Also in 2008, I linked to a map that focused on disappearing regional foods and the power of food regions as a whole. In 2010, I wrote about how psyched the Woodberry Kitchen staff was after I ordered scrapple at brunch.
And in 2012, I wrote a long post about how the rise of southern cuisine's popularity represented a shift in the local/global preference landscape.
Consider this an addendum to that post, a few years later.Today, it's not just southern cuisine that's on fire - it's anything and everything hyper-regional. It's Southern Foodways Alliance gone national. We've come full...half circle. Done a 180 on the global/local front.
This was cemented, for me, a week or so ago, when I read Bill Addison's Eater roundup of the 38 essential American restaurants. Addison includes Woodberry in the mix - which feels right to me, especially since he groups the restaurant with a handful of other places that best represent "Regional Americana."
There are several in the south - but not all. The Pacific Northwest and New England both make appearances. Probably the southwest could use more representation (the lack of Arizona on the list is a complaint of many commenters) and the Midwest, with just one Minneapolis restaurant, is definitely underrepresented.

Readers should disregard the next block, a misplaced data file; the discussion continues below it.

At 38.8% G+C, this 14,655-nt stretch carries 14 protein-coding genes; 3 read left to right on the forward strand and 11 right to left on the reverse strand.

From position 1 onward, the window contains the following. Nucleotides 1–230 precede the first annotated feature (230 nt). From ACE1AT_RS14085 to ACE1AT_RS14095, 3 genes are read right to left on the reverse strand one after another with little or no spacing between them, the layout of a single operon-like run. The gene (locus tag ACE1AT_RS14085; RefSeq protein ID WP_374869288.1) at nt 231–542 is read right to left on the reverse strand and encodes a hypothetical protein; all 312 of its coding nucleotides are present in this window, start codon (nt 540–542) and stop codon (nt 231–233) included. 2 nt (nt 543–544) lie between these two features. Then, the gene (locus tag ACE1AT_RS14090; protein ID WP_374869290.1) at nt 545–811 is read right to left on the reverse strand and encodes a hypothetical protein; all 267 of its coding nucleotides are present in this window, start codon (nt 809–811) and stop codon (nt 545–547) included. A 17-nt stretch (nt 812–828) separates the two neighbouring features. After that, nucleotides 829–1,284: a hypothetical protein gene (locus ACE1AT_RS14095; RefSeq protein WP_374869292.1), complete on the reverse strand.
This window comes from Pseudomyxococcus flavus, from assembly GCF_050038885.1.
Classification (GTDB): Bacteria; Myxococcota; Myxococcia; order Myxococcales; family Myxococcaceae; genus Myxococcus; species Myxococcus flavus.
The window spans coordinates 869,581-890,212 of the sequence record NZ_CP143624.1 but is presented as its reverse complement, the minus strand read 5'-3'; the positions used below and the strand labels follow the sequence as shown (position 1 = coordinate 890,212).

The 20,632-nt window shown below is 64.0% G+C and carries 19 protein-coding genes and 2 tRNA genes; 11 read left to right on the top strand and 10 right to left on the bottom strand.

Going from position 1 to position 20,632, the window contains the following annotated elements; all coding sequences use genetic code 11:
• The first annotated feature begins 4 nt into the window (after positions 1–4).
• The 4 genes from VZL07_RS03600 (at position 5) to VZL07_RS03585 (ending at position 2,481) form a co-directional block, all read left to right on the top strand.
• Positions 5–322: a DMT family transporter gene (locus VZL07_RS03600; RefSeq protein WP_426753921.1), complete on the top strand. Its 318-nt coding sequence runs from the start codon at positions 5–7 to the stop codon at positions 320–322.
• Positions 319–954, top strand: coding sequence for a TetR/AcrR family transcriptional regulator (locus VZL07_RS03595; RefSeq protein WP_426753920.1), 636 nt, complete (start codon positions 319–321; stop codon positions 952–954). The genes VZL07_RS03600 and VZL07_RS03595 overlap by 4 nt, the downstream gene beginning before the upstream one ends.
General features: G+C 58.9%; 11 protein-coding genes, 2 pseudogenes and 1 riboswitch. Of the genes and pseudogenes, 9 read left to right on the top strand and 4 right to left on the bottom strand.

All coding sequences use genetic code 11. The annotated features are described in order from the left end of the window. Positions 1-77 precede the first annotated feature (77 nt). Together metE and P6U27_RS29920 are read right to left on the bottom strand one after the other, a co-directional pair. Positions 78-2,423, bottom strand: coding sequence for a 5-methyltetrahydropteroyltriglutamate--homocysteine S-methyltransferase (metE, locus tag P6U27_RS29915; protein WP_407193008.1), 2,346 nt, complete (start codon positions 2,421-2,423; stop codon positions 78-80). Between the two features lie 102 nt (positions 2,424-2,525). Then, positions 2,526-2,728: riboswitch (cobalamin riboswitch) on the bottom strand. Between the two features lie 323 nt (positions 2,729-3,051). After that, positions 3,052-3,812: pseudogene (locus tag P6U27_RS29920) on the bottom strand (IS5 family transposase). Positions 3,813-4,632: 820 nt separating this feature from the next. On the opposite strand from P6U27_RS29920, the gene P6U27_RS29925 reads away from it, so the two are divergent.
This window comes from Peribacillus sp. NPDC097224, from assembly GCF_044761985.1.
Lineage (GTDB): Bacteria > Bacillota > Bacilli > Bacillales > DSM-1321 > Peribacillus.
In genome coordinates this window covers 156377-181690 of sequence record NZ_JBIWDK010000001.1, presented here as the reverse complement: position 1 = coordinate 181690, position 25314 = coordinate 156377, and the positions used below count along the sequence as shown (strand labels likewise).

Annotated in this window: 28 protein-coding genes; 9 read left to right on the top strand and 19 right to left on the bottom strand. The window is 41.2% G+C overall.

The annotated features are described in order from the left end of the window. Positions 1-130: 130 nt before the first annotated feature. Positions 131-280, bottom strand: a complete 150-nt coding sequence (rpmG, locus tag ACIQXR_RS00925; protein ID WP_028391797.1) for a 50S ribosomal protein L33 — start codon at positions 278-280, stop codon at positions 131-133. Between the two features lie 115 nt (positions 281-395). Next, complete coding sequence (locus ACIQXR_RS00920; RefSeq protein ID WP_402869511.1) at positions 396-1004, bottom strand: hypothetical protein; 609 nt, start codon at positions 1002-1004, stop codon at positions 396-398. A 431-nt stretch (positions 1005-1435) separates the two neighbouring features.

But still, it's nice to see that in there at all.
Thursday, January 08, 2015
Unsurprisingly, we both ended 2014 and started 2015 with a lot of great food and fun and laughter. As busy as December always is for us, it's also stacked with family and friends.
And food. And booze.
Speaking of food and booze, the above is just a small taste of our Christmas festivities. My brother and sister, plus Cail and Clark, were all in Maryland for Christmas - it was the first time we were all together for the holiday. For logistical reasons, Bill didn't go home to his parents' until after Christmas, so he was there, as well.
Dinner at my parents' house was festive and fun. Oysters, prime rib dry-aged by my parents, cheesecake and lots of cookies. We came home and Bill spent the night and even made breakfast for us in the morning (Taylor pork roll!). That night, we went to Cooper's parents for red meat round two and more Christmas cheer.